Up until the mid-20th century, going to the theater in Chicago meant going downtown. Browse the archives of the Tribune or the entertainment listings in The Chicagoan (our Jazz Age knock off of The New Yorker) and you’ll find advertisements for touring shows playing large, traditionally styled Loop theaters on Clark Street, Dearborn Avenue or Randolph Street. Some of those old proscenium houses have survived: the Nederlander, the Auditorium, the Chicago Theatre. And, the modern Goodman Theatre stretches out behind the preserved facades of the old Harris and Selwyn theaters.
Most of the shows at those venues 80 to 100 years ago were productions sent through by producers from New York. But as Chicagoans began to turn toward developing a theater of its own, we looked to establish footholds in neighborhoods where people actually lived. The “Off-Loop theater movement” that evolved through the ’60s and ’70s was game to produce shows wherever they could find an audience. Sometimes that meant retrofitting defunct movie houses for live performance; sometimes it meant commandeering any empty storefront or basement that was available and declaring it a theater.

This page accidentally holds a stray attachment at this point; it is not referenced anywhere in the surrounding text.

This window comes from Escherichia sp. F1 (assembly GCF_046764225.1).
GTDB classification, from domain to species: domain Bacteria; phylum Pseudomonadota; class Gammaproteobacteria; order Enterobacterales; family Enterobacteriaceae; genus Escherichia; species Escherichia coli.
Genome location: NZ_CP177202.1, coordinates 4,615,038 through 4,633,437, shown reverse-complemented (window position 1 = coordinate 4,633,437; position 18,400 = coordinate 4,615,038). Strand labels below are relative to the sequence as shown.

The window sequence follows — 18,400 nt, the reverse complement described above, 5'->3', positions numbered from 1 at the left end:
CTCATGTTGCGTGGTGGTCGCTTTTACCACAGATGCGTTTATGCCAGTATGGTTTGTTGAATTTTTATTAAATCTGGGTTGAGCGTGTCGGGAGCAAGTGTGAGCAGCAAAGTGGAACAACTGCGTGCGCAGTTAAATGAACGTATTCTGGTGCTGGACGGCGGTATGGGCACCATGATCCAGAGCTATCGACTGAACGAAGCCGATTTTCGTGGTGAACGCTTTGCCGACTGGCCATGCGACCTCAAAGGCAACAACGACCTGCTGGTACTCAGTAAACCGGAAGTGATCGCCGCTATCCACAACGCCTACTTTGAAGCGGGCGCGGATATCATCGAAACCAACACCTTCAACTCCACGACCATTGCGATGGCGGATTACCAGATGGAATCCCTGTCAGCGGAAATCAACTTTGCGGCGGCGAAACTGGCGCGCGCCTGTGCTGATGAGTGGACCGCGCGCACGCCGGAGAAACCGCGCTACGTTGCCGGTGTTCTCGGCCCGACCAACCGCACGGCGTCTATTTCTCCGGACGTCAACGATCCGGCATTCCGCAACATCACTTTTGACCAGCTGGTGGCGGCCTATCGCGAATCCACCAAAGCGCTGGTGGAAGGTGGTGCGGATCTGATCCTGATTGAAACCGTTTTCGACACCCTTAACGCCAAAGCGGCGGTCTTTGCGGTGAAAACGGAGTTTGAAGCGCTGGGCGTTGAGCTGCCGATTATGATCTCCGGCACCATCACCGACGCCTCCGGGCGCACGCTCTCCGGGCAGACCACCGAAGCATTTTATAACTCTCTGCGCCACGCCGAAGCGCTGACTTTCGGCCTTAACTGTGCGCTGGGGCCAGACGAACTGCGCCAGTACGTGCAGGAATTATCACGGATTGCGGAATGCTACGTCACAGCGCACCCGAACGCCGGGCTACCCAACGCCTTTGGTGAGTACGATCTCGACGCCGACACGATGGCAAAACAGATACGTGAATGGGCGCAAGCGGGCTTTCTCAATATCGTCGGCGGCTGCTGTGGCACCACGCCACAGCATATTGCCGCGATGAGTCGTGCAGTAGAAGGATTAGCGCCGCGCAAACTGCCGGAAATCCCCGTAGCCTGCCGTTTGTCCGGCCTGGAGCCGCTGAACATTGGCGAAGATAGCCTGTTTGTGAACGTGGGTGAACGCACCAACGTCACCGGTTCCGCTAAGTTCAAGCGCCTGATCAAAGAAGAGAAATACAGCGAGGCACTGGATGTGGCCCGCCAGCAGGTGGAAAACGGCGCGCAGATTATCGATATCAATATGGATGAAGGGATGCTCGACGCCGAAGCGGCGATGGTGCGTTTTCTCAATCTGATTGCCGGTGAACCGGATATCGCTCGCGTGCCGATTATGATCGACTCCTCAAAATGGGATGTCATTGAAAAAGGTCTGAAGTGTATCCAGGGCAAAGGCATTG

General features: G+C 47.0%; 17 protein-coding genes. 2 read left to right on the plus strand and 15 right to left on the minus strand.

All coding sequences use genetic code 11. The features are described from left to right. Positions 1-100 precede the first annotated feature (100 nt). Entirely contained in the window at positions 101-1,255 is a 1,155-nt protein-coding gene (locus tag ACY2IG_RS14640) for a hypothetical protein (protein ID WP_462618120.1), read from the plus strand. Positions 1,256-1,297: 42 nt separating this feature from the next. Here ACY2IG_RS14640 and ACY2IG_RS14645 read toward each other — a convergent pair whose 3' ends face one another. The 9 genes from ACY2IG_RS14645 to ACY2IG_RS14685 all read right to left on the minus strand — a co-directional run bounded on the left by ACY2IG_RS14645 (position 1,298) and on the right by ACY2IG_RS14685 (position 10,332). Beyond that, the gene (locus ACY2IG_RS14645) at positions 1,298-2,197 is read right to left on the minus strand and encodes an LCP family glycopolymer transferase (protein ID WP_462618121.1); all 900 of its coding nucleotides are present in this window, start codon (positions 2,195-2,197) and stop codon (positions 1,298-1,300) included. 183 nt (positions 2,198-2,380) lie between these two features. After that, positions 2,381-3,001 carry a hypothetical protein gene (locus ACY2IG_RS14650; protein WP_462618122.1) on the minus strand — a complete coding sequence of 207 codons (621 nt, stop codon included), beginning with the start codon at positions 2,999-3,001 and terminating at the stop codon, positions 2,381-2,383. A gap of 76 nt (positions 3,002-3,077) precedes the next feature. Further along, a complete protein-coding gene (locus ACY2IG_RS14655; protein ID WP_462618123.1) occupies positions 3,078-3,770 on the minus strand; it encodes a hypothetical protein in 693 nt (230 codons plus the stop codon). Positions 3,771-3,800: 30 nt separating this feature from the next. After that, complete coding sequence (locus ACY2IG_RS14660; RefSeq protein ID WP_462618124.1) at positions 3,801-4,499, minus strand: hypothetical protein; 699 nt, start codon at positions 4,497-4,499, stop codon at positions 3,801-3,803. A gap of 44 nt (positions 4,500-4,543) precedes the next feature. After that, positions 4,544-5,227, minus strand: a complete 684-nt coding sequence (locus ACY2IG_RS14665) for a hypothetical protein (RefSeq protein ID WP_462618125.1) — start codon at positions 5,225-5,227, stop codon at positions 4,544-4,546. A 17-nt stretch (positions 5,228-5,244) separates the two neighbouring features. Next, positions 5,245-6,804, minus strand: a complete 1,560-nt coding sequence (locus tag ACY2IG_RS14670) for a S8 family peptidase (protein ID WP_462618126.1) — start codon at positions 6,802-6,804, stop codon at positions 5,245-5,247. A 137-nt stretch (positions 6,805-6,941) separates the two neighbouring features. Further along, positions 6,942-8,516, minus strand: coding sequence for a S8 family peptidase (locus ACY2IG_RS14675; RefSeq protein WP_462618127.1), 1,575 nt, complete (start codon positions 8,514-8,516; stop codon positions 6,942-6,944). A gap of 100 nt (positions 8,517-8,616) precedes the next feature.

Many of the proverbial old barns that have inspired can-do artists to say “let’s put on a show” over the last half-century have been razed, or turned into condos or liquor stores or climbing gyms. Others have survived, and some are still just getting started. The locations on this list are here for hidden quirks of architectural significance; some made it out of sheer perseverance. But all of the theaters demonstrate the arts as a staple of Chicago’s civic diet.Read More